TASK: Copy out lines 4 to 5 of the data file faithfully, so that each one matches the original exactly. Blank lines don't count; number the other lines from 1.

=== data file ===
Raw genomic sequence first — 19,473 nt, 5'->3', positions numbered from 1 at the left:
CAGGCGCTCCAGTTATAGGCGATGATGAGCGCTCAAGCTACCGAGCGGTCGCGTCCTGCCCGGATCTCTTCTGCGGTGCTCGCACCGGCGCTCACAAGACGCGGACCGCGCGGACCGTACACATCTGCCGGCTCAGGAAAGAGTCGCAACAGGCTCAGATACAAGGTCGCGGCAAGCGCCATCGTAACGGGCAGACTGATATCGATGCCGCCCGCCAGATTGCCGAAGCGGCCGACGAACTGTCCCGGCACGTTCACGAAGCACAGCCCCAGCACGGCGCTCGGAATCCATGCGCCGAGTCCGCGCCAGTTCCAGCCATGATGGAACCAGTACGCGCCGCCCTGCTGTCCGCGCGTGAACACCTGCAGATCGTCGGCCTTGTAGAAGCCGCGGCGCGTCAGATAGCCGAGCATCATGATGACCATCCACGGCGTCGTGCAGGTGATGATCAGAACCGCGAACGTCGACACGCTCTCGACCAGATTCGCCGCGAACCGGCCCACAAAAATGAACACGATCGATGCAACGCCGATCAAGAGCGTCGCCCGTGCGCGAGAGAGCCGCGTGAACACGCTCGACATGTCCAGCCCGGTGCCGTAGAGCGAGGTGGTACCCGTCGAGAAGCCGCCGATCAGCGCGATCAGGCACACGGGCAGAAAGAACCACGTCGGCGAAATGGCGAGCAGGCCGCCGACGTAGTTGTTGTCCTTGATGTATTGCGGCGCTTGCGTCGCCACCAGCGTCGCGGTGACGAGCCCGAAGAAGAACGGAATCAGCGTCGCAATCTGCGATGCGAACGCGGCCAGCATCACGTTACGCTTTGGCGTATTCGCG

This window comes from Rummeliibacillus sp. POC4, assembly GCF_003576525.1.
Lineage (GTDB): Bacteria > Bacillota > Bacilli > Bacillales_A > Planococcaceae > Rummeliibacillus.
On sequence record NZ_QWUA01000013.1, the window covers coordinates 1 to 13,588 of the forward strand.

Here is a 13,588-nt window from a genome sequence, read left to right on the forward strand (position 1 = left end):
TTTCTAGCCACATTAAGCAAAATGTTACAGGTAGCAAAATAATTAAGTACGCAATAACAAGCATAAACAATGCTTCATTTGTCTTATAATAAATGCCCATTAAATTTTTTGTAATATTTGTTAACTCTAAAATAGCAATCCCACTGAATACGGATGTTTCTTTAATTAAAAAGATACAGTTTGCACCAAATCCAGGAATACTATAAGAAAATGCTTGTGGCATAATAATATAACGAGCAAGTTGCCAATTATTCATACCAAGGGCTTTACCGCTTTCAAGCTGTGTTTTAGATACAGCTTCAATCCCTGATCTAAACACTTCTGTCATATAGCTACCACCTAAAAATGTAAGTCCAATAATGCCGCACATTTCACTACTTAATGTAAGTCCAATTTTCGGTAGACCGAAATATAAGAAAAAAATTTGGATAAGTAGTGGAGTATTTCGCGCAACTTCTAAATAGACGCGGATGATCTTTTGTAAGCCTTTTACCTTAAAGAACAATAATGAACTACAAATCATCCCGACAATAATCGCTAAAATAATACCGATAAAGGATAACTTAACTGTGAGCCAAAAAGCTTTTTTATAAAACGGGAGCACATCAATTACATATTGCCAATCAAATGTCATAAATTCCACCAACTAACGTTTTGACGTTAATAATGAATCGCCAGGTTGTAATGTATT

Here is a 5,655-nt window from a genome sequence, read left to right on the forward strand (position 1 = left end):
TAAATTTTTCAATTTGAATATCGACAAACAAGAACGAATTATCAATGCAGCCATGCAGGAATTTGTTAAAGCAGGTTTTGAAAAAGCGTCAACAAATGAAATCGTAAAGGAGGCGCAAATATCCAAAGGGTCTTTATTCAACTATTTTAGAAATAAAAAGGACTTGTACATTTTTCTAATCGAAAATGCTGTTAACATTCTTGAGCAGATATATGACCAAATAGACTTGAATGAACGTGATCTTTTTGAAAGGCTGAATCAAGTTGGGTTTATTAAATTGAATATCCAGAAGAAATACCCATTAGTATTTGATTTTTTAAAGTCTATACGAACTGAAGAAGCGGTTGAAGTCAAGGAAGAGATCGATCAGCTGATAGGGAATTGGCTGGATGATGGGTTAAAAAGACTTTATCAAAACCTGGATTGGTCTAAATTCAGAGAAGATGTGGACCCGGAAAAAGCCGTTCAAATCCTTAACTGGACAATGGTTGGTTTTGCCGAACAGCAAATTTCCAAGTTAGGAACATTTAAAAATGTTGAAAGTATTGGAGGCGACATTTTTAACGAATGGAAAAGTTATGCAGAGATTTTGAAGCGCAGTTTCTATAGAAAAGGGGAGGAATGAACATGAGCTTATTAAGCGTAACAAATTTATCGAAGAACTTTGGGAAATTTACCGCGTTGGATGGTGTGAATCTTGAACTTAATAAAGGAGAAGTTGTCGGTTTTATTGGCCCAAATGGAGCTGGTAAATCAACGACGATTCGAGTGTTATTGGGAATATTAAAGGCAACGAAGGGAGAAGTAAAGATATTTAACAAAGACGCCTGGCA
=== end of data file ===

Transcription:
Lineage (GTDB): Bacteria > Bacillota > Bacilli > Bacillales_A > Planococcaceae > Rummeliibacillus.
On sequence record NZ_QWUA01000013.1, the window covers coordinates 1 to 13,588 of the forward strand.